Grizedale Half Marathon

Me and my beautiful wife, Helen, had entered this off road trail race some months ago, along with almost everyone that we knew. Just look at all the COLTs, and this doesn’t include some random Cycle Bunnies or the crazies doing the full marathon, who had set off 15 minutes earlier.

27629197_1817939534904657_5654275185825969830_o

I had picked up a couple of niggling little injuries in the last couple of months and hadn’t run at all in the last two weeks, so I was determined to take it easy. It was cold on the start line, and as requested by the organisers I had my space blanket, whistle, thermal top and waterproof to take round with me. I didn’t need any of it, but I suppose it covers the organisers in case something bad happens. What I didn’t take was enough water as it was cold, really cold. I had laughed at a couple of people for wearing shorts and vests, but I was far too hot, especially as the first three miles were almost constantly uphill.

At the top though, the views across Coniston Water made the up hill all worthwhile.

FB_IMG_1517765345548

As I mentioned, I’ve not ran enough, so by the feed station at 8 miles I was starting to feel tired, and by the end my legs and feet were very sore. I just managed to sneak in under two hours, which considering how much climbing there was, I wasn’t too disappointed in.

My wife, on the other hand loved it, and managed her fastest ever Strava Half Marathon, finishing with a huge smile on her face.

The race was well organised by Epic Events, and as with all of their races they allow you to download photos for free, which is a very nice touch. It was also one of the few races that I have done where I’ve had my name on my number. Matthew 216 sounded very biblical. I looked up the bible verse, and all I can say is that there are some not very nice things in that book.

Enough rambling. It was a great day. Big thank you to Jim for giving us a lift there and back, and to everyone who I said hello to, far too many to mention. I feel that me and my lovely wife might well be doing a few more trail races in the future.

 

Advertisements

Book Review 2018 – Part III

Did I mention that I’d had a go at publishing my own short e-book? Read about it here. Sales have doubled today, it’s up to two copies.

Back to the book review, and I have two very good books for you (both much better than my short story).

books3

First up is What Goes Around by Emily Chappell. When I lived in Oxford I often travelled to London and I was always fascinated by the cycle courier’s, and slightly terrified by what they did day in day out. Emily’s book takes us from her start as a courier, when she was a newbie up to her being one of the most experienced couriers in London. She writes about the people she meets, other couriers, receptionists and her friends from the world of cycling. I love the short cuts and the hang-outs that only the courier world know about. I really enjoyed this book, although it reinforces by desire not to cycle around London. I find it bad enough between Wigan and Leigh and I doff my cap to cycle couriers the world over.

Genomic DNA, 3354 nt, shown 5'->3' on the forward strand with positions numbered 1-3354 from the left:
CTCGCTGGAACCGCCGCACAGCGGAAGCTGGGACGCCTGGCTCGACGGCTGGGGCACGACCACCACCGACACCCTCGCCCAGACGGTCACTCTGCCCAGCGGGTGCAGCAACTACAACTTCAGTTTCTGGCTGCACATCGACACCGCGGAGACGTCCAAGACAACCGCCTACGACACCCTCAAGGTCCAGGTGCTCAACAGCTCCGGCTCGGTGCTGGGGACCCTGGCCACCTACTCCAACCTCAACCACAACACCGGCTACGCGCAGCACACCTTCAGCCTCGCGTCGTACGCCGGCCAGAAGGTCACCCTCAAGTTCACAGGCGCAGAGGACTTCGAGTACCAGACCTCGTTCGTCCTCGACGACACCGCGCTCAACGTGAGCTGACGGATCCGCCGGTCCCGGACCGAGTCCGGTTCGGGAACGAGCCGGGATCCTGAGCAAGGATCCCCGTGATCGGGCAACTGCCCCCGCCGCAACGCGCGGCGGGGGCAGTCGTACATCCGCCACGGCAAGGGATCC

Next up is Wild by Cheryl Strayed. Cheryl decides to walk most of the Pacific Crest Trail, a route that starts at the border with Mexico and heads all the way to Canada, passing through the Sierra Nevada and Cascade mountain ranges. Many years ago, after reading Bill Bryson’s A Walk in the Woods, I was all set to take on the Appelachian Trail, but promotion at work put a stop do that dream.

In this book Cheryl doesn’t hide anything, including the death of her mother and her infidelities which led to her divorce, along with her intermittent heroin habit. She is also completely inexperienced when it comes to long distance walking, and never tries out her loaded rucksack until the morning she starts. Inevitably she can’t lift it as she is carrying everything including the kitchen sink. Fortunately she meets some kind and experienced walkers who help her sort out her kit, sending home the items that she won’t need. The year she’s walking also has some of the worst snow in history, meaning that almost everyone walking the trail has to leapfrog a section.

This is another book that I really enjoyed, even though its hard in places. As with the courier book earlier, I’m not planning on long distance walking, but that doesn’t stop me dreaming about other adventures.

I’ve Written a Book

When I say that I’ve written a book, it’s not a book. It’s a short story, very short, less than 7,000 words, or 36 pages of a Kindle. It was more of an exercise to see how easy it was, and if I could manage it. It’s fairly easy, although I would probably design my own cover next time, if there is a next time. I was also amazed that it isn’t that easy to publish your own book for free, which is what I intended to do, instead it is at the lowest price point possible, 0.99p. I think this is all about Amazon wanting to make a profit, although they do allow you to promote it for a few days for the knock down price of free.

What’s the book (short story) about?

Last summer, me and my lovely wife went cycling in the highlands of Scotland for a week, and this is my take on our mini adventure. Here is a link to the book, although I won’t be disappointed if you decline to make a purchase. Below is another link, and did I mention that I wasn’t particularly happy with the cover.

Within a day of my book (short story) being available, someone from Canada had bought a copy. I doubt if my royalties will allow me to get that Colnago.

As I said earlier, it was more of an exercise to see if I could self publish, and over the next few weeks I’ll probably post each chapter on my blog. If I’m honest I don’t think it’s very good, but then I’ve bought loads of books in my life that have been unreadable.

I would like to have another go in the future, but something longer but probably still cycling related.